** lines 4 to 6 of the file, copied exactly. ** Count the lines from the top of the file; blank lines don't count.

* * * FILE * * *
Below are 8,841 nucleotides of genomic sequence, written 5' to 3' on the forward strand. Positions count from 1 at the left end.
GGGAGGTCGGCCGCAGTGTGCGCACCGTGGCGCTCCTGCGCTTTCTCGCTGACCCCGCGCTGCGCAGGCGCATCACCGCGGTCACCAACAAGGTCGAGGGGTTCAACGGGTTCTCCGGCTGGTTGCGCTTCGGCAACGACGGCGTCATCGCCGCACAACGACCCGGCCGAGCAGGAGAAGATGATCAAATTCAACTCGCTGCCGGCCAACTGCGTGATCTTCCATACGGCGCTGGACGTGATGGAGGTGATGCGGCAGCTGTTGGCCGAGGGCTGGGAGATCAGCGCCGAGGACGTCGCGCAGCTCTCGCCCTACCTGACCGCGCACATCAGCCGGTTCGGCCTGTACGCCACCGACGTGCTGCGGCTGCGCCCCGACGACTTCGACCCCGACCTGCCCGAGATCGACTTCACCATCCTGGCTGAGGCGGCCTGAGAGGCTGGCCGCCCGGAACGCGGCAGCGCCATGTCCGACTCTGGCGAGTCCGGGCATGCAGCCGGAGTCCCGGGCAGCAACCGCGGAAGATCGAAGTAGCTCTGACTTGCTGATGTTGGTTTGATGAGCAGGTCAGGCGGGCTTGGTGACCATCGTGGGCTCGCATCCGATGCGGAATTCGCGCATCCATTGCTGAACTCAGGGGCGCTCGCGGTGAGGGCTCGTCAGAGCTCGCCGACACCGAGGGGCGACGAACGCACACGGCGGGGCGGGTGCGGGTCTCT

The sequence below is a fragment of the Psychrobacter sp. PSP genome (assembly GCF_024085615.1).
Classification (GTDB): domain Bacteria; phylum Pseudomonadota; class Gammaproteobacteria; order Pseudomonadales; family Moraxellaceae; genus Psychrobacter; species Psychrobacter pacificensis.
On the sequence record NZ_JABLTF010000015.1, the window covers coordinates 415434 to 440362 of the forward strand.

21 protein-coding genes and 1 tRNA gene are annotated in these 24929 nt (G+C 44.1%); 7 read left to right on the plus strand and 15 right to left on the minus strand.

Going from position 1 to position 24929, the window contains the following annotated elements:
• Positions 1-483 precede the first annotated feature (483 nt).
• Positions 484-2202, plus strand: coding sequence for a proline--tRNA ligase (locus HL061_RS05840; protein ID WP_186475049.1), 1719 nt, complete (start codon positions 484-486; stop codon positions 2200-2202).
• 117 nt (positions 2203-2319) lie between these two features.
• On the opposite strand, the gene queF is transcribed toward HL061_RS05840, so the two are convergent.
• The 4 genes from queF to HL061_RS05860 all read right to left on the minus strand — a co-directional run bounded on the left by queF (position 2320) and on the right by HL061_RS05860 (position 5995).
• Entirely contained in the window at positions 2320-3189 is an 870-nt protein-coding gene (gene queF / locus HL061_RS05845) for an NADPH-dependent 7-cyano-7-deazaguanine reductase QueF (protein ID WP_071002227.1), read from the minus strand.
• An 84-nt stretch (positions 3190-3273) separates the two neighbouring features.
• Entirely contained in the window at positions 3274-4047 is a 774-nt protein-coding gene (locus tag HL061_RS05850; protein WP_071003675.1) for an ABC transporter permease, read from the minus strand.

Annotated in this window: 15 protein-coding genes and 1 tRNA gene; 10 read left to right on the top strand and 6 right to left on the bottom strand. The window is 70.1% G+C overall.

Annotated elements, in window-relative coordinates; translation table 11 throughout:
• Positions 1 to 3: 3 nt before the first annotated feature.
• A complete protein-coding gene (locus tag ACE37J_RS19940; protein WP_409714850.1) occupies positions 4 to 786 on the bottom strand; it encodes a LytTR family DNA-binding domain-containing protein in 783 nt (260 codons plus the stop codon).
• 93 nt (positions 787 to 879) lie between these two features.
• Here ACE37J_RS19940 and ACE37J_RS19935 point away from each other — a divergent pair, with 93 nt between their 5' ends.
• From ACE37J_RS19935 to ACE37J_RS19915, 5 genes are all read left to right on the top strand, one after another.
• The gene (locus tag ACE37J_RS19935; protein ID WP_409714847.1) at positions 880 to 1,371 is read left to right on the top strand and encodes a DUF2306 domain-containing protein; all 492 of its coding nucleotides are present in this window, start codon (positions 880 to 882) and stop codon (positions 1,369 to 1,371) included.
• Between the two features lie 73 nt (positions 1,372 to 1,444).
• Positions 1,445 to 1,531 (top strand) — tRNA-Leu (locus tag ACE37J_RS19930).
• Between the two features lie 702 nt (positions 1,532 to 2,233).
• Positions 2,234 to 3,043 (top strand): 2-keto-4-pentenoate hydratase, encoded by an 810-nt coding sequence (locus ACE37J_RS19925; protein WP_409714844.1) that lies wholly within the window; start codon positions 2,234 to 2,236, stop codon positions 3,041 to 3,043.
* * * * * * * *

Classification (GTDB): domain Bacteria; phylum Pseudomonadota; class Gammaproteobacteria; order Pseudomonadales; family Moraxellaceae; genus Psychrobacter; species Psychrobacter pacificensis.
On the sequence record NZ_JABLTF010000015.1, the window covers coordinates 415434 to 440362 of the forward strand.

21 protein-coding genes and 1 tRNA gene are annotated in these 24929 nt (G+C 44.1%); 7 read left to right on the plus strand and 15 right to left on the minus strand.